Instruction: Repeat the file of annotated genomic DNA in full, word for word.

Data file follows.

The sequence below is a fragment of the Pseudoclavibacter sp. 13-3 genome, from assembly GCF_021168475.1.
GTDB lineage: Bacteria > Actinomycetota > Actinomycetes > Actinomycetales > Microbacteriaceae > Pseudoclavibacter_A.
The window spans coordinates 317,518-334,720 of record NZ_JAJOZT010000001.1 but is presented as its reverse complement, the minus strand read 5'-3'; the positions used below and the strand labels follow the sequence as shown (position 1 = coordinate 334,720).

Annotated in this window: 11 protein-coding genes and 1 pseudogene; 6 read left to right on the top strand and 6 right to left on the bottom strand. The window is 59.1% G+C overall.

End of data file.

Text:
The sequence below is a fragment of the Pseudoclavibacter sp. 13-3 genome, from assembly GCF_021168475.1.
GTDB lineage: Bacteria > Actinomycetota > Actinomycetes > Actinomycetales > Microbacteriaceae > Pseudoclavibacter_A.
The window spans coordinates 317,518-334,720 of record NZ_JAJOZT010000001.1 but is presented as its reverse complement, the minus strand read 5'-3'; the positions used below and the strand labels follow the sequence as shown (position 1 = coordinate 334,720).

Annotated in this window: 11 protein-coding genes and 1 pseudogene; 6 read left to right on the top strand and 6 right to left on the bottom strand. The window is 59.1% G+C overall.